The three were sentenced as follows:
– Brian Tutton, 62 of no fixed address was sentenced to seven years’ imprisonment. He was also disqualified from being the director of a company for ten years.
– Scott Baker, 50 of no fixed address was sentenced to four years’ imprisonment. He was also disqualified from being the director of a company for five years.
– David Gogo, 30 of Barringer Square, SW17 was sentenced to 14 months’ imprisonment – suspended for two years – and to complete 160 hours of unpaid work.
A fourth defendant, Louise Shiankwang, 50 of Grinstead Lane, Sussex, had pleaded guilty earlier in the proceedings to having allowed her home to be used as a fake show home. She will appear at the same court for sentencing on Monday, 14 February.
A joint partnership investigation was launched in February 2018 between the Met’s Fraud Investigation Team and Camden Trading Standards into the dealings of Contemporary Home Improvements.
The investigation followed more than 60 complaints from members of the public passed to the Met by Action Fraud. Similarly, Camden Trading Standards had received a high volume of complaints mirroring those allegations.
Following a complex financial investigation and the collection of dozens of witness statements, the Crown Prosecution Service (CPS) authorised charges of ‘conspiracy to defraud’ from 7 February 2017 to 27 October 2017 against all four defendants.
The trial was delayed due to Covid regulations but was finally held from 4 October 2021 to 24 November 2021 where Tutton and Baker were convicted of conspiracy to defraud.
Gogo was convicted of one count of fraud by false representation.
Shiankwang had previously pleaded guilty to one count of fraud by false representation.
During 2017, the defendants accepted £800,000 in deposits from people across the Home Counties for building work that was never carried out. During the investigation it became clear that there was never an intention to complete any of the agreed works.
The frauds were led by Brian Tutton who set up Contemporary Home Improvements using a virtual office address at Shelton Street in London. Tutton and his team responded to 62 enquiries advertising their services as ‘rated contractors’.
Tutton also approached Louise Shiankwang and made a deal to use her kitchen extension to falsely show prospective victims around her house as a Contemporary Home Improvements show home. Tutton had not been involved in any of the work carried out at Shiankwang’s home and she was paid for allowing her home to be used.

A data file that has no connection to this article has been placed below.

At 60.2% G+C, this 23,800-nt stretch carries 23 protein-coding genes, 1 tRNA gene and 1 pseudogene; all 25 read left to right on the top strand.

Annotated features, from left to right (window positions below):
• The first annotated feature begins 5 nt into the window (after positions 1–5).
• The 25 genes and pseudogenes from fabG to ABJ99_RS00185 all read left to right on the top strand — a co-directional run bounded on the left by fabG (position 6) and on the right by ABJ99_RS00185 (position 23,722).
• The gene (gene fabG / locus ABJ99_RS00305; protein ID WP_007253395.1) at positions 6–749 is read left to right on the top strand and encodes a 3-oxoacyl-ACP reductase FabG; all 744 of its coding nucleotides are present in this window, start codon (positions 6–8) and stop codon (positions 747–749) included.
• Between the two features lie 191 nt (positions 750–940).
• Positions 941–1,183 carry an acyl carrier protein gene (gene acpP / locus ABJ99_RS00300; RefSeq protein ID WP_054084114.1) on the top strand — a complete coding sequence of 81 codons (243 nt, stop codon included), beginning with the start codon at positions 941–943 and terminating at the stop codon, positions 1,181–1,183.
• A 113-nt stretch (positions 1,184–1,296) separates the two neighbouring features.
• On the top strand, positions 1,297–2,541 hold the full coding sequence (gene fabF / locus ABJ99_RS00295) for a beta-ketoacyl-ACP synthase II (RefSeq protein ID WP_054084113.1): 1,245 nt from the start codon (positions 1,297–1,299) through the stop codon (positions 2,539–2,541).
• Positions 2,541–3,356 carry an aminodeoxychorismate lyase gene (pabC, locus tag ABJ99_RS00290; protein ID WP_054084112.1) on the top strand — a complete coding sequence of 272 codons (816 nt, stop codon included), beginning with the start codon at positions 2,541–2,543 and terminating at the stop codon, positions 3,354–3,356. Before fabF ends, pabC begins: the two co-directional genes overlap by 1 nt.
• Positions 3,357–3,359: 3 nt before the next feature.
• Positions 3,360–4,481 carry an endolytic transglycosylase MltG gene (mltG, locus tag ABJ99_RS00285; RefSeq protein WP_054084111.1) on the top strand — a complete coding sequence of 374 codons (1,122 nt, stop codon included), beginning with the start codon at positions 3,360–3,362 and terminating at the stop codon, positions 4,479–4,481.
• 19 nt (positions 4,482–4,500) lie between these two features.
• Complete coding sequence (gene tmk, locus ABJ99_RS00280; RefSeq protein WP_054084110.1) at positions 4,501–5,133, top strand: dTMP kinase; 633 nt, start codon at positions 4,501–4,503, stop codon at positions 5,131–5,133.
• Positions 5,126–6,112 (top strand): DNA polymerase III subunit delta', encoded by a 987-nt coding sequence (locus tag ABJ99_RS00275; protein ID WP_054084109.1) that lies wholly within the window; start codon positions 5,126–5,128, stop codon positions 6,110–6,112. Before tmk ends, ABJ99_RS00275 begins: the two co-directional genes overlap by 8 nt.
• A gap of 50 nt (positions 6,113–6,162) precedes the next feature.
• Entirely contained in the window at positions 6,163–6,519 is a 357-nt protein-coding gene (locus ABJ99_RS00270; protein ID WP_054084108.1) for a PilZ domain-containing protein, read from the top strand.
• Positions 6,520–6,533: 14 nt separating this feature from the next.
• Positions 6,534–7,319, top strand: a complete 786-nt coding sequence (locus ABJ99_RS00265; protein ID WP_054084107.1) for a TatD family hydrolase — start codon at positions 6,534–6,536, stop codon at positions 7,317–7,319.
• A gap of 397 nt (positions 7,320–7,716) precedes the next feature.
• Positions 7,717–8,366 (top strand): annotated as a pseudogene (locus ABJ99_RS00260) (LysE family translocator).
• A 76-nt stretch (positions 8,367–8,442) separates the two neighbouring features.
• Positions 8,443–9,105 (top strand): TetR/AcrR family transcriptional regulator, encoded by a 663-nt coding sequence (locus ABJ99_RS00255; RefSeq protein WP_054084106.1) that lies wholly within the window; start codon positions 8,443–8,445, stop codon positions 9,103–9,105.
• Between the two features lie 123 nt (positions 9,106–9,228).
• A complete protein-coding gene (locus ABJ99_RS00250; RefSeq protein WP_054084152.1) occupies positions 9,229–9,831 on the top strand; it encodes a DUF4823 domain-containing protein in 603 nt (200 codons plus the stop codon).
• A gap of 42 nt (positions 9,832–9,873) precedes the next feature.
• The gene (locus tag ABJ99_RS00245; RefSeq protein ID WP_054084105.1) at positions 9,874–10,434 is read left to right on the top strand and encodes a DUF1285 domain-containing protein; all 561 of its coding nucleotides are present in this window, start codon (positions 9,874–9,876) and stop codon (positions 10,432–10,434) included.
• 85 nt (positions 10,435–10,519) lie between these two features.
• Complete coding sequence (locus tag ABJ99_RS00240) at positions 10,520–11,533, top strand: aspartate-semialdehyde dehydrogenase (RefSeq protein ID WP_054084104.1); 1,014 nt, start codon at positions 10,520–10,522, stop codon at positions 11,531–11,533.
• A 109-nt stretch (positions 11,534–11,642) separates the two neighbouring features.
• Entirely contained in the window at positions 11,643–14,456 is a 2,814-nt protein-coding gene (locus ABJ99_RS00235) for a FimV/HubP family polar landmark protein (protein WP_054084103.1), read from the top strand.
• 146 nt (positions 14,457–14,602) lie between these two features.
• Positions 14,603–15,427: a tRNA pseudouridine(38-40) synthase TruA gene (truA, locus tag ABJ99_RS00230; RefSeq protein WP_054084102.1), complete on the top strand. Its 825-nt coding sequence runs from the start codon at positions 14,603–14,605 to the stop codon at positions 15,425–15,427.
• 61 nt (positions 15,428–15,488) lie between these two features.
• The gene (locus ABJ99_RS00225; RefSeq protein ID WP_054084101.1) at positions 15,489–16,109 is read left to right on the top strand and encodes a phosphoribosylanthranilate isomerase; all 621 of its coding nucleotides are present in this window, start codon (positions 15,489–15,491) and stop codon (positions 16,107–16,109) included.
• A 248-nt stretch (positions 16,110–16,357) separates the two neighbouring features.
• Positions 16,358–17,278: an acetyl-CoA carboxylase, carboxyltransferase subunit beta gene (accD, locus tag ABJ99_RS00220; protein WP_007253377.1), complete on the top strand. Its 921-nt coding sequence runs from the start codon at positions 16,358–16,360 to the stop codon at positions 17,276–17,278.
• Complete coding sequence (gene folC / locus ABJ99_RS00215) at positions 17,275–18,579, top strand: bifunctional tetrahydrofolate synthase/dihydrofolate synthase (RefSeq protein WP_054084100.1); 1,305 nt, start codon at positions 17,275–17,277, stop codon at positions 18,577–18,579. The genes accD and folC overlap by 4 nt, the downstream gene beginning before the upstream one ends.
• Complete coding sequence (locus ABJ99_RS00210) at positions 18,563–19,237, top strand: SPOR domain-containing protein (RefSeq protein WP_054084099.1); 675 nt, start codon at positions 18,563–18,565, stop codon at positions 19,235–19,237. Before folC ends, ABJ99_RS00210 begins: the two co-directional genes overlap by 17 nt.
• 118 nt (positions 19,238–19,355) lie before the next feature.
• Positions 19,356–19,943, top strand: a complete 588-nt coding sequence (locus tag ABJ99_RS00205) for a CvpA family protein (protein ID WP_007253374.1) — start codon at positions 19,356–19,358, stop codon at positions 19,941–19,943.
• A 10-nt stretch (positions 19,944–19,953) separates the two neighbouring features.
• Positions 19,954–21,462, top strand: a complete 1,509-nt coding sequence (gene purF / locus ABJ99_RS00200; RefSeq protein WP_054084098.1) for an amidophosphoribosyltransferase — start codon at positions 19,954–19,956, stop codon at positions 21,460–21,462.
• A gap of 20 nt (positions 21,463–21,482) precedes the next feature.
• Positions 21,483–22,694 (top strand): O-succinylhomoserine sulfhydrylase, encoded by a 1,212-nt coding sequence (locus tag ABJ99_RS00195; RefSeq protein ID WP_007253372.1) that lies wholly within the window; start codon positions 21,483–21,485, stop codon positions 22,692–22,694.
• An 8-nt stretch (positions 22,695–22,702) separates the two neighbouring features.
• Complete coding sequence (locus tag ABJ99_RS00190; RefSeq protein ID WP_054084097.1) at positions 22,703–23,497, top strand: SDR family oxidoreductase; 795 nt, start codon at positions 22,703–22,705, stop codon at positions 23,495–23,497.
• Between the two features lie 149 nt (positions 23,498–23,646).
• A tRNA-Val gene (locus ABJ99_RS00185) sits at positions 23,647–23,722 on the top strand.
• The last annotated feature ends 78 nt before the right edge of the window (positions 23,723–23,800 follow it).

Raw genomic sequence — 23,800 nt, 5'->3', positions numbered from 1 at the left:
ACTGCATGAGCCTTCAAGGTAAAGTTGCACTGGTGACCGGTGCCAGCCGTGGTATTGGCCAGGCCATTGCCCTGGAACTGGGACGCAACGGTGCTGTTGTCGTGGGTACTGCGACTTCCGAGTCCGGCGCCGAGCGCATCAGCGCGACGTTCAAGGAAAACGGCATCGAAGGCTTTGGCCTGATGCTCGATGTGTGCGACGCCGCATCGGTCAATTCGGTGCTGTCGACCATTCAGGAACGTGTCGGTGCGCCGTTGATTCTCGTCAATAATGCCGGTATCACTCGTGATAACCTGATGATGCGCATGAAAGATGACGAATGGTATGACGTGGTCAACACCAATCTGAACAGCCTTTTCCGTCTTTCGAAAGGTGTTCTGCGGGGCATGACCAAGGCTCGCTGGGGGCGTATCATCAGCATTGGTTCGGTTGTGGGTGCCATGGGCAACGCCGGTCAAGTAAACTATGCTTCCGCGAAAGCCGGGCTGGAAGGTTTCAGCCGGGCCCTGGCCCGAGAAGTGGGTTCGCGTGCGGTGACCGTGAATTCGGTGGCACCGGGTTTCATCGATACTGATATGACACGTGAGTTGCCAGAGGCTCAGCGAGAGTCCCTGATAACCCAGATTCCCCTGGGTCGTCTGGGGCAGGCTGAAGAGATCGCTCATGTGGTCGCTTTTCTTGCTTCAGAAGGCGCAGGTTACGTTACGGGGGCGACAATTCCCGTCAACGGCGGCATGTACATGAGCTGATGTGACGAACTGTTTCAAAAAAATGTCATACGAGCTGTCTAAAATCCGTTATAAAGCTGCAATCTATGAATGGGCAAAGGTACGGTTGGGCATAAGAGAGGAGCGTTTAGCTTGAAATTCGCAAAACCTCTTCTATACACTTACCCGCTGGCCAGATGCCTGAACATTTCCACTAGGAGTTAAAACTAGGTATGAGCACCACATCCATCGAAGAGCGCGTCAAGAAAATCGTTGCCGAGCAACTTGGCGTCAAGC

Detective Inspector Matt Wigg, who was the investigating officer, said: “People are often embarrassed when they find they have been duped by a fraudster, but these defendants had worked hard to present themselves as a reputable, reliable and genuine building company, it would have been difficult for anyone to see beyond the fantasy they had created.
“Tutton ran a website that detailed the building work completed at Shiankwang’s home giving the impression that the work had been done by him. The victims had been visited in person by sales representatives to provide their deposits for the work they wanted done and were offered additional discounts if they allowed their home to be used as a ‘show home’ for Tutton’s work. The deposits were small amounts taken by credit or debit card and these were later followed by large deposits made via bank transfer. All of these things bolstered the impression of reliability.”
Each of the defendants played a different part in the scam. Tutton was responsible for setting up the company’s background and public face. Baker was the salesman who visited the clients personally and took their deposits. Gogo posed as the company architect who also visited clients pretending to be responsible for completing plans for the works – in reality Gogo was not a qualified architect, but carried a fake business card with the affix of RIBA (Royal Institute of British Architects) under his name which gave the impression to victims he was a qualified Architect.
Enquiries made with the Federation of Master Builders revealed that Tutton and Contemporary Home Improvements were struck from their register when they became aware of complaints made that Tutton used a false example of building works at Shiankwang’s home. The ‘show home’ was a key ingredient of this fraud, which convinced many victims that Tutton was a builder and ran a legitimate building company.
Sadly many people were shown around this home believing they were going to have building work completed. In reality they were giving their hard earned money to criminals who had no intention of completing any building work. Not a single brick was ever laid by Tutton or anyone working for him.
Tutton put the company into administration in late September 2017. At that time, victims were still making deposits for work that Tutton knew would never be started.
DI Wigg, added: “This was a callous and calculated scheme to take money from members of the public under completely false pretences. I hope that this sentencing brings the victims a sense of closure in the knowledge that justice has been done.”
Wendy Martin, Director, National Trading Standards, said: “These deceitful fraudsters went to great lengths to conceal their dishonest operation behind a glossy facade, enabling them to con trusting homeowners into handing over large sums of money for building work they had no intention of carrying out. Our teams work hard to protect consumers and today’s sentences are a reminder that criminals who engage in these types of scams will be prosecuted.”